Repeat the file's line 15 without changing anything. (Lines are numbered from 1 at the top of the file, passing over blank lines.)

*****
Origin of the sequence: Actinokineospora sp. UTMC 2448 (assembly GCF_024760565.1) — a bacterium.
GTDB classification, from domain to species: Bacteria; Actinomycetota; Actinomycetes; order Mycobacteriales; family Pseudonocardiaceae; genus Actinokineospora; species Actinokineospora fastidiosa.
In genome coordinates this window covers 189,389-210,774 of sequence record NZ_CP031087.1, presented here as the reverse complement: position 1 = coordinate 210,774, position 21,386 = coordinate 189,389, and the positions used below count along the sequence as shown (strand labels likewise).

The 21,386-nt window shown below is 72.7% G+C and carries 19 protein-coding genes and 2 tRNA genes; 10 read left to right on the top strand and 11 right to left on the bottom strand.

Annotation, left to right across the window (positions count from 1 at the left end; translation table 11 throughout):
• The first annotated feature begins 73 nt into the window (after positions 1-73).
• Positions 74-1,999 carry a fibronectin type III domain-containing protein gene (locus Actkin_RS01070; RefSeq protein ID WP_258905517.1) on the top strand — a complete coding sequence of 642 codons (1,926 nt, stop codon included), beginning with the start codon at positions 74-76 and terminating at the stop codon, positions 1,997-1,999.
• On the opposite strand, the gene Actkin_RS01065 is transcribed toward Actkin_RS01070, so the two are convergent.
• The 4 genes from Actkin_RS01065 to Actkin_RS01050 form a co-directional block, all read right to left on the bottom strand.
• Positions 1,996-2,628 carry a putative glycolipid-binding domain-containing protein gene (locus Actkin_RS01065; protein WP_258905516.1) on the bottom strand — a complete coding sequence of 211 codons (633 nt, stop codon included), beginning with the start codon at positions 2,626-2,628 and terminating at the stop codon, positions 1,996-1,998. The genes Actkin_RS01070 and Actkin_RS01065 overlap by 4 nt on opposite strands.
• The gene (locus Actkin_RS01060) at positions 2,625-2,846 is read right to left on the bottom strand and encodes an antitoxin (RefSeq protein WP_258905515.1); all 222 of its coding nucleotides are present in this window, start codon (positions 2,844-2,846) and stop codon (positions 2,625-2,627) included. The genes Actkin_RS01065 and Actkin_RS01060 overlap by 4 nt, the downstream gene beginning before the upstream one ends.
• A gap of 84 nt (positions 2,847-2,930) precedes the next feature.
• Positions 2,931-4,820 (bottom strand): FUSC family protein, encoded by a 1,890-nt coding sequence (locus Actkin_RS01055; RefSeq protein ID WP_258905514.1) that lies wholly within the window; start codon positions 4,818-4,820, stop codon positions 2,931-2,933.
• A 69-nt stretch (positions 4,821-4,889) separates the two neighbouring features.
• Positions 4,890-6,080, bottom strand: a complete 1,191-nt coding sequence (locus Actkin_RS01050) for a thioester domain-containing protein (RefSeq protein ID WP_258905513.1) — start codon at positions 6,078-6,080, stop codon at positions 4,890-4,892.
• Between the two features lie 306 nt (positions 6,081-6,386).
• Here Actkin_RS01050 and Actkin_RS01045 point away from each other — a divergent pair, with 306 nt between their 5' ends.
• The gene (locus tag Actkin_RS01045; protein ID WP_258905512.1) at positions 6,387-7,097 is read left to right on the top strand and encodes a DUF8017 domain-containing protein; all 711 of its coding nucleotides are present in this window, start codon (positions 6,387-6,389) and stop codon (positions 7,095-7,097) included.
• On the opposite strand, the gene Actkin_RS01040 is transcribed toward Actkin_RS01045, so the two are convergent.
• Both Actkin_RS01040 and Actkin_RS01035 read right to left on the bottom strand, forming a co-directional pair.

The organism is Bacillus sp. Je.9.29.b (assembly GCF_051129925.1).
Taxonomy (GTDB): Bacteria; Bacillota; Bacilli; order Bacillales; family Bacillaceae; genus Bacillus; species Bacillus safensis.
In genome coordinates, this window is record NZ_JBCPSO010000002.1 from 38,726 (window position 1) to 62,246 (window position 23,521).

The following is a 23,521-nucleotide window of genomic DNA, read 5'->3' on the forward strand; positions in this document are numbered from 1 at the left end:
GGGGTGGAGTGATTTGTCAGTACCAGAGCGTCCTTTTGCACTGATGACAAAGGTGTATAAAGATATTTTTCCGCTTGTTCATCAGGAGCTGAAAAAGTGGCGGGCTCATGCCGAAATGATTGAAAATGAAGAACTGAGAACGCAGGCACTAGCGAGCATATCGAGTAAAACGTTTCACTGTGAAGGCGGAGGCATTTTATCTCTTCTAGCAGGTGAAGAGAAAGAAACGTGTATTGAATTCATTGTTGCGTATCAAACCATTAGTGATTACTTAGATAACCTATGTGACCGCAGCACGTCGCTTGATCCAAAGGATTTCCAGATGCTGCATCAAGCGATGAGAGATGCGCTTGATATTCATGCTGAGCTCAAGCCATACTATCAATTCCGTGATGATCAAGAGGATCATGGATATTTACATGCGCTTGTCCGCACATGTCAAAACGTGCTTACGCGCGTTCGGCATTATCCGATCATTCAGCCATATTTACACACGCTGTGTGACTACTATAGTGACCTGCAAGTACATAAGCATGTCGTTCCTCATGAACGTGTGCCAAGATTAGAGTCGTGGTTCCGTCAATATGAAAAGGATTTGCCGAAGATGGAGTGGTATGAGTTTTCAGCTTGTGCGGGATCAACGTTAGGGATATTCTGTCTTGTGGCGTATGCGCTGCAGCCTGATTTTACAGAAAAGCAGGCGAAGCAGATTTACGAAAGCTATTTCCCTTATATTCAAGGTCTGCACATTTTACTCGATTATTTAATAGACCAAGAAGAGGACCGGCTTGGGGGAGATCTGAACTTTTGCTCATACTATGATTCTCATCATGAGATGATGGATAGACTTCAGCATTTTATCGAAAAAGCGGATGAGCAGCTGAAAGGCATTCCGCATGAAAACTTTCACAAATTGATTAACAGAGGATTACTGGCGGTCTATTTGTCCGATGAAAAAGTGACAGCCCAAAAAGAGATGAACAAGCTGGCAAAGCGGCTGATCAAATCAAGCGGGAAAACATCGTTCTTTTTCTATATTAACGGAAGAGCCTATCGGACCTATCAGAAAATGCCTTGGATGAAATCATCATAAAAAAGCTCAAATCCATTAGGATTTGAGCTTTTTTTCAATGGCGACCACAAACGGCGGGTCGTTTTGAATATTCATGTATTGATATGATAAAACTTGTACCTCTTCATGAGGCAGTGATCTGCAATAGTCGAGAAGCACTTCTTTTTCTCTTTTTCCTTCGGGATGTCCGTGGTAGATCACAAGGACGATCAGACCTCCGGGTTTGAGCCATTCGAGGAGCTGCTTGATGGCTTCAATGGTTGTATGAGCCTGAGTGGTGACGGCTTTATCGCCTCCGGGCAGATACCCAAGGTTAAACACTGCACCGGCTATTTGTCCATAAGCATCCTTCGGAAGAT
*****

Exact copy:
• Positions 4,890-6,080, bottom strand: a complete 1,191-nt coding sequence (locus Actkin_RS01050) for a thioester domain-containing protein (RefSeq protein ID WP_258905513.1) — start codon at positions 6,078-6,080, stop codon at positions 4,890-4,892.